Mao rejected the western theory and famously “demoted” China to the status of third world in spite of being a rapidly developing and politically advanced socialist society. While the term ‘third world’ had often been used as a pejorative, Mao saw the term as a positive and empowering label in an age of anti-imperialist struggle.
With that in mind, Mao formulated his own Three Worlds Theory in which the first world included both the US and USSR who from different ideological positions, China had come to see as part of a duel system of “imperial” hegemony that in retrospect can be called the age of geopolitical bipolarity – aka the Cold War. The less important second world was comprised of the strong allies of both the US and USSR including both eastern and western Europe and US style economies in places like Canada, Australia and for Mao also post-war capitalist Japan. The third world was everybody else – the developing world, the post-colonial world, the Non-aligned world and practically speaking most of Asia, Africa and Latin America.
When Deng announced Mao’s theory to the wider world in the midst of the Cold War he could not have foreseen that his most prominent successor, current Chinese President Xi Jinping would be leading an expanded developing world to an age of material and social enlightenment made possible by the One Belt–One Road initiative that looks to harmonise global trade in an age of openness where win-win relationships across the world are built upon the Chinese spirit of trust and respect rather than on the zero-sum model of exploitation and coercion.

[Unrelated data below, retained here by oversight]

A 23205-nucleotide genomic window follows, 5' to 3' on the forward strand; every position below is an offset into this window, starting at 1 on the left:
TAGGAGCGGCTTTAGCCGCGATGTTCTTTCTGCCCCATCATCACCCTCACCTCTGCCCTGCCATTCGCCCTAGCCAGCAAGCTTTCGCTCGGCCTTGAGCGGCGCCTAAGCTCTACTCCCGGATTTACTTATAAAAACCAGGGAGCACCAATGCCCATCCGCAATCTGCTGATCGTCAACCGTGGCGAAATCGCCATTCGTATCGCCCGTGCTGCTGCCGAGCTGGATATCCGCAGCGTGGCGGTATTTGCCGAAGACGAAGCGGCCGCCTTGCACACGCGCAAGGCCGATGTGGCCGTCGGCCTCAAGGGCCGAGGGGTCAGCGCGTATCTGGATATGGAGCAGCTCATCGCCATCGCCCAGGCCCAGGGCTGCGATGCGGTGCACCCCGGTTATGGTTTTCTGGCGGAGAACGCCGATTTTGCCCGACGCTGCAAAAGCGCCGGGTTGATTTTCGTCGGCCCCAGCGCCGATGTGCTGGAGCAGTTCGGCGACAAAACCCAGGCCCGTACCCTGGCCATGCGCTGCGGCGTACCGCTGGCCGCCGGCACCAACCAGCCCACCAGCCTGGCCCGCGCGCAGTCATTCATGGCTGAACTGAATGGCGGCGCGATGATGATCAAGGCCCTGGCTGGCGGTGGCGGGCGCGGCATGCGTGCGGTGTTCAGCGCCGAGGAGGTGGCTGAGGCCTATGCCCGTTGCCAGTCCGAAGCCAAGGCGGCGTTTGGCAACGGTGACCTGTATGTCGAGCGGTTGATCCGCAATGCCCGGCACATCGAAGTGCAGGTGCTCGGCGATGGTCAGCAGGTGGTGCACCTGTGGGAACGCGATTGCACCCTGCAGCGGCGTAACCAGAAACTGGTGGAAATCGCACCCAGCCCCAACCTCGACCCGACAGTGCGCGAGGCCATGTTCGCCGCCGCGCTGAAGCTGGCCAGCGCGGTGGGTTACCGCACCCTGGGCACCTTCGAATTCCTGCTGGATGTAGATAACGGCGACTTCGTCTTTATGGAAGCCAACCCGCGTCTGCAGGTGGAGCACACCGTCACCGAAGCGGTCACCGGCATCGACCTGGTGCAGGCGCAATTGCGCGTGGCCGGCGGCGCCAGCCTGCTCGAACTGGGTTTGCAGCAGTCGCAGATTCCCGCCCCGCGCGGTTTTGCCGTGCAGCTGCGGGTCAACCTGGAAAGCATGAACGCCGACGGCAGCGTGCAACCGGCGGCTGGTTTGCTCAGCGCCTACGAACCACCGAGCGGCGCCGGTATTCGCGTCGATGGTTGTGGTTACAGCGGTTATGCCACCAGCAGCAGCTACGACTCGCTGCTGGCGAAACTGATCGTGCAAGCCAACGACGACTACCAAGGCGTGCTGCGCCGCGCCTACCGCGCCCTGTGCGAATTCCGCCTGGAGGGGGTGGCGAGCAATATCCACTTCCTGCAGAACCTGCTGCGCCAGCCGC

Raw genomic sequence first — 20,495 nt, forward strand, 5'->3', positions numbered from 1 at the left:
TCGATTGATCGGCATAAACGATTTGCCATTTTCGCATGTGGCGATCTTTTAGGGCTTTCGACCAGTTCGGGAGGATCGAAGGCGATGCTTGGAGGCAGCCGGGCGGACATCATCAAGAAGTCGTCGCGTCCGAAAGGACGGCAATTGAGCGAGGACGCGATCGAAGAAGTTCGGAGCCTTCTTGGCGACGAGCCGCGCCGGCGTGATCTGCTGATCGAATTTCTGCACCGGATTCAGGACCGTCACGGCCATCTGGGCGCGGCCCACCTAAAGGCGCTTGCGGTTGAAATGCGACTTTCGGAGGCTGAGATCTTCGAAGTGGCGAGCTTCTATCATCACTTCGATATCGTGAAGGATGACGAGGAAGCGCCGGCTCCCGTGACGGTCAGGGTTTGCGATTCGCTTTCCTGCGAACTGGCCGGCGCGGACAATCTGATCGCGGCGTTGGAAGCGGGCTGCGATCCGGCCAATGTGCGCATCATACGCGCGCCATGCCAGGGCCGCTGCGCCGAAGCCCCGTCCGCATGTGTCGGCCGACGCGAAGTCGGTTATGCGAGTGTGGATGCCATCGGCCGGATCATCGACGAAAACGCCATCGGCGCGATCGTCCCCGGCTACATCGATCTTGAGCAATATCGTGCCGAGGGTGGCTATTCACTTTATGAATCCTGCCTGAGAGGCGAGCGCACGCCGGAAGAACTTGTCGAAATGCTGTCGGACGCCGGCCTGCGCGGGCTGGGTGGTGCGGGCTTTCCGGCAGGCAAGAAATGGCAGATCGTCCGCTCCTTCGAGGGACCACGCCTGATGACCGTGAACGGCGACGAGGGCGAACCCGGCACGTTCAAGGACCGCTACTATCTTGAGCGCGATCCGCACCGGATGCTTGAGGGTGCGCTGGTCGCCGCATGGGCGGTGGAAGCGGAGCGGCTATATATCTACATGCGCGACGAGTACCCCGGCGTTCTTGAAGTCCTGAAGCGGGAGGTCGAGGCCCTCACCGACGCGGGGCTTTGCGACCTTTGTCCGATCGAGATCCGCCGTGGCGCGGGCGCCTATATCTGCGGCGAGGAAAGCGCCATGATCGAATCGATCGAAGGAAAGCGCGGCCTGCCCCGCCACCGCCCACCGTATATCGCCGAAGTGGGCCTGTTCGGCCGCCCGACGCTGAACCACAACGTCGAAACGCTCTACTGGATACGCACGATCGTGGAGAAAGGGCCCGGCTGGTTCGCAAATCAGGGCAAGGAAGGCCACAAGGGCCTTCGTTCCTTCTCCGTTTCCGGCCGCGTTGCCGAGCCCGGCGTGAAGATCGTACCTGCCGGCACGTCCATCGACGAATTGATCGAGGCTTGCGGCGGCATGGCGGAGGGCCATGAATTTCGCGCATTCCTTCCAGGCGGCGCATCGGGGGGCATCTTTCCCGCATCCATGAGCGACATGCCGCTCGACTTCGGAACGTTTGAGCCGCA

1978: China’s opening
In 1978 Deng Xiaoping emerged as China’s paramount leader and decided to implement measures designed to ensure the maximum long term success of the Chinese nation. While Mao’s Three Worlds Theory hinted at a departure from doctrinal absolutism and signalled a shift towards a more pragmatic understanding of the challenges facing developing nations, it was Deng Xiaoping whose theories helped to create a political atmosphere where it was understood that no ideology can be called a success unless its implementation leads to meaningful results in the real world and for real people.
While Deng did not repudiate any specific ideology, it was his aim to make his party become one focused on problem solving in the name of material results rather than endless theorising which can never put food in one’s mouth or a roof over one’s head. In this sense, Deng’s Theory built on the studies of the past and helped to make the efforts of previous generations of Chinese work towards fostering growth whose fruits could be easily plucked by the hand of ordinary men and women.